A group calling itself the Animal Liberation Front staged a Christmas Day raid on the Howard University Medical School laboratory and made off with between two and three dozen cats used in experiments, according to an ALF spokeswoman who says she flew in from Florida for the event.

The spokeswoman, who identified herself as Holly Jensen of Gainesville, said in a telephone interview here yesterday that she did not participate in the burglary herself, but was asked to make it public because "I have a passion and conviction about the rights of my fellow creatures."

One of the cats taken, she said, "had been allowed to die in that dark, damp, unventilated lab on Christmas Day without anybody noticing. Such insensitivity is unforgivable."

Exactly how many cats were taken remained in dispute yesterday. Jensen said 35, including the one feline corpse. Howard University said 28, and estimated loss from the break-in at $2,640, including property damage.

Two windows were broken out on the front door of the building at 520 W St. NW, according to Howard University spokesman Alan Hermesch.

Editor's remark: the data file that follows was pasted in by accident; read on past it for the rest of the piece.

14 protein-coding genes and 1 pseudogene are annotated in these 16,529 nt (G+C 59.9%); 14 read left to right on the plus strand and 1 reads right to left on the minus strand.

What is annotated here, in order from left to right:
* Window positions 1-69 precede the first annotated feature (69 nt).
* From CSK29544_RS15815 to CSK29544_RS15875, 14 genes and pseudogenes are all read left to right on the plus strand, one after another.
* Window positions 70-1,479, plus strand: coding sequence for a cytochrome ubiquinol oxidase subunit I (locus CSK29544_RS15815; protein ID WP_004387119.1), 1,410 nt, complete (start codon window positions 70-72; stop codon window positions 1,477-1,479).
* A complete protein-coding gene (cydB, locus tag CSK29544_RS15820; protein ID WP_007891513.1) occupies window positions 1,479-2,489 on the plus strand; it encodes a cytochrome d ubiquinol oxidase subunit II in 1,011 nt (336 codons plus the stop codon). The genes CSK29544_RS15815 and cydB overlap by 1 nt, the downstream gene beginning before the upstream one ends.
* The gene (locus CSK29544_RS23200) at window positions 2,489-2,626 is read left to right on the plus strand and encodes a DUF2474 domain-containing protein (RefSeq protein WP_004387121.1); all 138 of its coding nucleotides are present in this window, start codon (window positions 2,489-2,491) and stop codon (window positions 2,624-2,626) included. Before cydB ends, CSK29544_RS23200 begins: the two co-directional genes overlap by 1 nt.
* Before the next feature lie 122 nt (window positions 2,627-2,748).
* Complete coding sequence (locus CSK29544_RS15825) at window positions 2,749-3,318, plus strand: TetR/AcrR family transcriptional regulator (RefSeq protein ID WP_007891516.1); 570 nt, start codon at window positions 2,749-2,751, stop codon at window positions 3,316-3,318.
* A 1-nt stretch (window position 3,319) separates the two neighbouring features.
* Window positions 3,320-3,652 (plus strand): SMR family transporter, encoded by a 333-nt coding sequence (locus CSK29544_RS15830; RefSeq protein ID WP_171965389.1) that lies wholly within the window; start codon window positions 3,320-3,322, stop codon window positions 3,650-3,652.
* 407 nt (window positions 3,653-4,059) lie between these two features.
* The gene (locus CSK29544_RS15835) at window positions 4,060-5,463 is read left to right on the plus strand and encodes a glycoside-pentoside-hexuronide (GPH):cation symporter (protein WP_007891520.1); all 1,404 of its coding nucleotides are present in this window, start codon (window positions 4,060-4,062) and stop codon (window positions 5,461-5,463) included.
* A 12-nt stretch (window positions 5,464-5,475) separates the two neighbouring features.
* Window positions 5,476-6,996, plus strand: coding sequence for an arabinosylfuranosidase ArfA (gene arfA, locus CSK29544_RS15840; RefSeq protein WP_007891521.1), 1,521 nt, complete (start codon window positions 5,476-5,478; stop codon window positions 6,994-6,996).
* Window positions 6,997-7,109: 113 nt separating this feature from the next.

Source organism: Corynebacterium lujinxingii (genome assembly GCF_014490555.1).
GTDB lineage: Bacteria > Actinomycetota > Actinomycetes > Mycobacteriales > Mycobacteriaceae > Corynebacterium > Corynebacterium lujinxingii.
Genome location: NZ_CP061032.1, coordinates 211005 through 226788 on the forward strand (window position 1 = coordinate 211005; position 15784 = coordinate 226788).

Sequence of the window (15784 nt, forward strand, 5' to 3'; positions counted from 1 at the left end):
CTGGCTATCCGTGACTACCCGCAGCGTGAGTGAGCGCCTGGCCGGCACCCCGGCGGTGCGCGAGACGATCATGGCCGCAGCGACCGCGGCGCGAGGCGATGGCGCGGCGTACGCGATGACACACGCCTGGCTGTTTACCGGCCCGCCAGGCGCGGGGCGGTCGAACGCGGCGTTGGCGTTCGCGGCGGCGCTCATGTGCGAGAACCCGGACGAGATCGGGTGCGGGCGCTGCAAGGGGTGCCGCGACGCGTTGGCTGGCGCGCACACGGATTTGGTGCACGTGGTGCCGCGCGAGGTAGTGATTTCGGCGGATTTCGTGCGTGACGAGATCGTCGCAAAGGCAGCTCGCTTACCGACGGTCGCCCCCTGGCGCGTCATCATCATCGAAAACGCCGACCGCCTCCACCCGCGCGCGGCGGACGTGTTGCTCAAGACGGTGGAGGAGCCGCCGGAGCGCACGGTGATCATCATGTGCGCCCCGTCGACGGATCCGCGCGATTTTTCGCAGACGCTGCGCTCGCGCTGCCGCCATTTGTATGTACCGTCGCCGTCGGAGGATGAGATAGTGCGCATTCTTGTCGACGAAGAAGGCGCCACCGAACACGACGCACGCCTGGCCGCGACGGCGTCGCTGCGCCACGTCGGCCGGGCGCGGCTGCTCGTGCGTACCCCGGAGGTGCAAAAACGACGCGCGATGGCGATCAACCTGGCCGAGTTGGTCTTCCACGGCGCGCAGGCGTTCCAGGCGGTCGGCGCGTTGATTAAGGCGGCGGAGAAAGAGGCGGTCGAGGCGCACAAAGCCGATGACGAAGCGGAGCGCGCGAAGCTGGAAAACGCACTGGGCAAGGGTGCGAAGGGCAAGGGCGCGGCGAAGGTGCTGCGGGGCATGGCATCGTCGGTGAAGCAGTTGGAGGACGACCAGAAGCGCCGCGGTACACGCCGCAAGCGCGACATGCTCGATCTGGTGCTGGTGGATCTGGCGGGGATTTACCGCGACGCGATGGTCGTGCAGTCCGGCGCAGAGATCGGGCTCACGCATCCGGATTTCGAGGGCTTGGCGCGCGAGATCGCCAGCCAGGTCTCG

Hermesch said each of the cats was marked with a collar and a metal Howard University tag. Twelve had just been purchased from a licensed supplier of laboratory animals and were in the process of a two-week quarantine, he said. The others were being used in various experiments, he said, but none had been at the lab more than 30 days.

Most of the experiments involved the effect of drugs on nerve transmission, Hermesch said. Past animal experiments at the lab helped discover a diagnostic agent for sickle cell anemia, Hermesch said.

Jensen said many of the cats were bone thin, and some had broken bones or surgical incisions. The dead cat, she said, was extremely dehydrated.

Hermesch said laboratory cats routinely are caged with as much food and water as they will consume. He said the laboratory is accredited by the American Association of Accreditation for Laboratory Animal Care, and maintains three licensed veterinarians on its staff.

"We make every effort to provide humane treatment," he said. "It's in our own interest to have healthy animals."

While many labs around the country have conditions the ALF deplores, she said, Howard's was chosen because "many people in the Washington area are sympathetic to the movement" and there are "a number of radical groups willing to risk jail for their fellow creatures."

The cats, she said, have been given veterinary care and are being given good homes with people who have been warned in advance they are receiving stolen property.